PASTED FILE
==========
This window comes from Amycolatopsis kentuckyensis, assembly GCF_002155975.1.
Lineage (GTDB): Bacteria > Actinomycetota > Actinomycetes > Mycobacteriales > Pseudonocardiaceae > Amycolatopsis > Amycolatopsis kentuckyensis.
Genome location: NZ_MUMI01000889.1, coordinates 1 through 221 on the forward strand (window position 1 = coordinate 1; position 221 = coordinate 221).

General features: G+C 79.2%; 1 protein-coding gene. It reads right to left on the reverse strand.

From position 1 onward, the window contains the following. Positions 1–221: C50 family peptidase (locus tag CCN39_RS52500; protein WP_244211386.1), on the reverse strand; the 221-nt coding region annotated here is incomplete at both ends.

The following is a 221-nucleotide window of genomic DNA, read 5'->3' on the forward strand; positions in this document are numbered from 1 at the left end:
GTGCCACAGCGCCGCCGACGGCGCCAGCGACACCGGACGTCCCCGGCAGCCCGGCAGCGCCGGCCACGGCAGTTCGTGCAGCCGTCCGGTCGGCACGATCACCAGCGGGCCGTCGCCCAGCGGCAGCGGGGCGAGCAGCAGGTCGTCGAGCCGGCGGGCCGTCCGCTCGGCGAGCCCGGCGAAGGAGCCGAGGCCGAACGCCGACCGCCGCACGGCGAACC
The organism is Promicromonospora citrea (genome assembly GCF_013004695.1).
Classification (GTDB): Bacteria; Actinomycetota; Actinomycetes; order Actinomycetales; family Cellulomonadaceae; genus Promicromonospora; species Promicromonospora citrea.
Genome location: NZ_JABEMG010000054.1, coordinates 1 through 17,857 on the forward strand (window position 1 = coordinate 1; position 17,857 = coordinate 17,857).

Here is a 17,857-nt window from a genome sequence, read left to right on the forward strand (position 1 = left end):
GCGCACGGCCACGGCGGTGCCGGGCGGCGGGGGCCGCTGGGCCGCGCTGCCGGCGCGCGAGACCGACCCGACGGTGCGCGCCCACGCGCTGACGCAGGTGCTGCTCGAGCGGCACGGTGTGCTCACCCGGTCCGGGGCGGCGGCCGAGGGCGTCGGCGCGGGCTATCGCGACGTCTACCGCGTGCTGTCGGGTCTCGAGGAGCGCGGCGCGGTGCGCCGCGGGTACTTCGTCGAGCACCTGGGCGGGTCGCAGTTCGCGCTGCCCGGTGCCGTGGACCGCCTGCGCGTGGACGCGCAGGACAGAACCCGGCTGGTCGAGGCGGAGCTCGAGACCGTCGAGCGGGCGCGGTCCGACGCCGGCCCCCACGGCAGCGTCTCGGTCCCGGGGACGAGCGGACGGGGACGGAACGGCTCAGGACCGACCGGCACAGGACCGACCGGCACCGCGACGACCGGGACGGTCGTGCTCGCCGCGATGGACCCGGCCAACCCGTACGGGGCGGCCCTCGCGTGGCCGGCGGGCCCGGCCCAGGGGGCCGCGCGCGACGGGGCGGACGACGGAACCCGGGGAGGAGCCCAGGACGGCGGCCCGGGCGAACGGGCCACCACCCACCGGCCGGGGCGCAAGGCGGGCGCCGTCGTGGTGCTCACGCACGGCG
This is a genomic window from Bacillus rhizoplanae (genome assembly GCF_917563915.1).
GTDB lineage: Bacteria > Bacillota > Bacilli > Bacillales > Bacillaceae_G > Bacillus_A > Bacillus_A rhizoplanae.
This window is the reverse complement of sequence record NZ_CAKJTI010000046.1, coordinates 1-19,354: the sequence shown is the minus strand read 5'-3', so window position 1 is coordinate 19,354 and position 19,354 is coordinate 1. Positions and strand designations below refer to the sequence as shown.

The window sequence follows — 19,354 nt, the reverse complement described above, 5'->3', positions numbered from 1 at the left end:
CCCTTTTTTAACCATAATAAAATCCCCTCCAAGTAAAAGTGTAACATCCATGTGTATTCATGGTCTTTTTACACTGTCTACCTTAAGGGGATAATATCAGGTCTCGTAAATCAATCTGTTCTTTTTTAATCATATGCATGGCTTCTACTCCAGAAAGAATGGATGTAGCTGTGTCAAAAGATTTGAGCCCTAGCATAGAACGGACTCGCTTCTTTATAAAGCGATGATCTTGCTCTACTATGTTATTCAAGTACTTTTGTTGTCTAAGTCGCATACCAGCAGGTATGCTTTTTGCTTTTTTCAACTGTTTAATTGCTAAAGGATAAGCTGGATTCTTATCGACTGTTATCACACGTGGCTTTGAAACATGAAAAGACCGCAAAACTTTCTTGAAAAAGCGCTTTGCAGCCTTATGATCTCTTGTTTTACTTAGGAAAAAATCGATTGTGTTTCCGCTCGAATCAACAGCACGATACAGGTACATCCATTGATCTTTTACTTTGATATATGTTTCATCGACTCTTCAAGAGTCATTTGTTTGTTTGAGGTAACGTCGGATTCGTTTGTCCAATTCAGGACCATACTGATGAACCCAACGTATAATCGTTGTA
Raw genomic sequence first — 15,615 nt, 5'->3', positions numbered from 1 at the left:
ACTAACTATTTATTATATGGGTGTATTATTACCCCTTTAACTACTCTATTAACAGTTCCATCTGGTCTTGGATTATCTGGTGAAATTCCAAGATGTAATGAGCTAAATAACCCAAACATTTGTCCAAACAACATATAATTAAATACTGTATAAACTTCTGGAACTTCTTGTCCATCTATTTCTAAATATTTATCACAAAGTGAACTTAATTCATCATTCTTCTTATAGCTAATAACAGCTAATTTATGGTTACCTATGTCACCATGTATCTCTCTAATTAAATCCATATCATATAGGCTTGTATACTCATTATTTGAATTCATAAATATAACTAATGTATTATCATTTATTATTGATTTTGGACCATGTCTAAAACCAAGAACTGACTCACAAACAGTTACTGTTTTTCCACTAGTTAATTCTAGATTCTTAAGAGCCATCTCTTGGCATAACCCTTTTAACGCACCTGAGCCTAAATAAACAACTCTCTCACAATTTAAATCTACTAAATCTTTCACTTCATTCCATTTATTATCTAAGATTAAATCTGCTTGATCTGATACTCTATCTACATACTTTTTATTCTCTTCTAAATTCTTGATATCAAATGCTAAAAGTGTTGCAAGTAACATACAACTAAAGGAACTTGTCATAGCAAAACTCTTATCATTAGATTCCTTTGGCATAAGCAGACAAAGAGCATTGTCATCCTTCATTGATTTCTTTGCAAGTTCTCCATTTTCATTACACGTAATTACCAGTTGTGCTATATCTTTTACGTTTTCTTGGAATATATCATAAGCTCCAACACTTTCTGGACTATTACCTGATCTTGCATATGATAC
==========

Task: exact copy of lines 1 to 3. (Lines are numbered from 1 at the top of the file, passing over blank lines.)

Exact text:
This window comes from Amycolatopsis kentuckyensis, assembly GCF_002155975.1.
Lineage (GTDB): Bacteria > Actinomycetota > Actinomycetes > Mycobacteriales > Pseudonocardiaceae > Amycolatopsis > Amycolatopsis kentuckyensis.
Genome location: NZ_MUMI01000889.1, coordinates 1 through 221 on the forward strand (window position 1 = coordinate 1; position 221 = coordinate 221).